The economy, at least regarding capitalism in America, appears to proliferate the problem of poverty in a never-ending cycle.  Many of the poor are blamed for their plight, but it is NOT always because the poor are lazy or unwilling to work (a stereotype).   Most work and/or want to work (Lauer and Lauer, 2008).  However, when businesses hurt, such as we see happening today in the news, jobs for the people are diminished, and bailouts (another type of handout) are only helping a few corporations rather than a huge number of large-to-small businesses nationwide that are also suffering.  If the A&B Grocery store mentioned above – employing a nearby resident, who also buys groceries from the store using food stamps – has a financial crisis and has to close the store (perhaps due to a severe storm that broke windows, knocked things off the shelves, and caused a sudden looting problem) then the former employee may realize that he has lost his job and join in the looting process to make up for his own losses.  Or may be he was just working when it happened and he was trying to save the most valuable items by grabbing them up and putting them in a safe place for the owner.  Either way, he is spotted with store items in his arms, running around like everyone else until he had a scuffle with one of the looters and a gun went off, killing the other man, and it is all caught on the store camera.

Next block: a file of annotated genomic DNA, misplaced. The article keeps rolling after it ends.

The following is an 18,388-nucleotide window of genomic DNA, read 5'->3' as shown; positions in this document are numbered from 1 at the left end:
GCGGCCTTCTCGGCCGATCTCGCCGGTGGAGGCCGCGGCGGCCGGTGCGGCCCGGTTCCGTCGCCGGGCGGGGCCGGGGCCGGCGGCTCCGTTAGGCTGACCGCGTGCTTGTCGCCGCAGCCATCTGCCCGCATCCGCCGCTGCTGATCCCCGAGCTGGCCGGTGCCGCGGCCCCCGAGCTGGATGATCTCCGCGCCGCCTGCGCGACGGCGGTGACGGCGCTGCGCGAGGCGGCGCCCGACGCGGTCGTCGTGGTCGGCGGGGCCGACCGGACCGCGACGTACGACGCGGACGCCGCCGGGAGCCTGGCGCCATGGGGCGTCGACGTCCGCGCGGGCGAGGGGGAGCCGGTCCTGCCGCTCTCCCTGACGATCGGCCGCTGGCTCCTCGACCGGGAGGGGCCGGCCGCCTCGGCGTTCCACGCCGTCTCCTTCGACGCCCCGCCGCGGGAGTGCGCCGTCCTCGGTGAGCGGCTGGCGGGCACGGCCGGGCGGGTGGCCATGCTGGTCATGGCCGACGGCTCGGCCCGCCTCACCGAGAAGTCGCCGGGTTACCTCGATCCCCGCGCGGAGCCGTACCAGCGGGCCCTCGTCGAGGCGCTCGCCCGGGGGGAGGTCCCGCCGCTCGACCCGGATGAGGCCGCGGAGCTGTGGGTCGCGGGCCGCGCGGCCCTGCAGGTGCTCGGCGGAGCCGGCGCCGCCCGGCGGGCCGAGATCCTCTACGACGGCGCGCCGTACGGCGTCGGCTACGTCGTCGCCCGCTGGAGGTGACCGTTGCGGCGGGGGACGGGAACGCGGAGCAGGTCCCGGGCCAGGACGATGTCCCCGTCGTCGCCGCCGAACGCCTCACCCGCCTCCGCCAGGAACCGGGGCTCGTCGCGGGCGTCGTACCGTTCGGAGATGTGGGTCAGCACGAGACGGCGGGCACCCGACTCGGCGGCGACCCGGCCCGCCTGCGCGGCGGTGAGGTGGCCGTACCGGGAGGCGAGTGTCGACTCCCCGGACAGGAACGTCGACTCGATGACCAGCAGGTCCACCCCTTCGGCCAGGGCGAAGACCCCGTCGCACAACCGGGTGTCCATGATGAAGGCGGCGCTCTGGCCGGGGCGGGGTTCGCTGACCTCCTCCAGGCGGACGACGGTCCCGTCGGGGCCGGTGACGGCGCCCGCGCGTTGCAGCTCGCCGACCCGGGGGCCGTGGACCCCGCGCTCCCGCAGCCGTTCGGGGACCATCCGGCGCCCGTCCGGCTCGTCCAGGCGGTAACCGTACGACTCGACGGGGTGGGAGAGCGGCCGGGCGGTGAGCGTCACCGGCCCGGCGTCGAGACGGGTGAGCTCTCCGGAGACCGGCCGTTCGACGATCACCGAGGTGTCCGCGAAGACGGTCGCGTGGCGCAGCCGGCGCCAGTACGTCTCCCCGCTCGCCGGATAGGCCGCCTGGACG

One would question at this point about the character of the former employee – if he thought it was okay to loot the store alongside his cohorts – and whether or not he had stolen from the store owner previously, perhaps while on the job.  Criminal and violent behavior is very common when there is one or more social structural factors involved: when socioeconomic status is low, education is lacking, the individual is young and male, friends and/or family are involved in behaviors considered a “norm” for them but is socially unacceptable – and even criminal – according to the majority of society (Lauer and Lauer, 2008).  The young man’s former boss might have stereotyped him because of his appearance, but felt sorry for his plight and desperate need for work, and hired him anyway.  Or, after the store was looted and he got arrested, the cops may have questioned the young man about his life, who he knows, why he was there, and any previous criminal behavior (let’s say the man had a clean record and had never done anything against the law, despite his life circumstances of being poor, a high school dropout, coming from a family where the father was an imprisoned felon, and his brother was a well-known drug dealer on the streets, etc.).  The cops would see all of these “indicators” and consider the man as someone who “fits the profile,” in which case, they would be committing the ecological fallacy and pigeonholing him as a life-long criminal who “just hadn’t gotten caught until now.”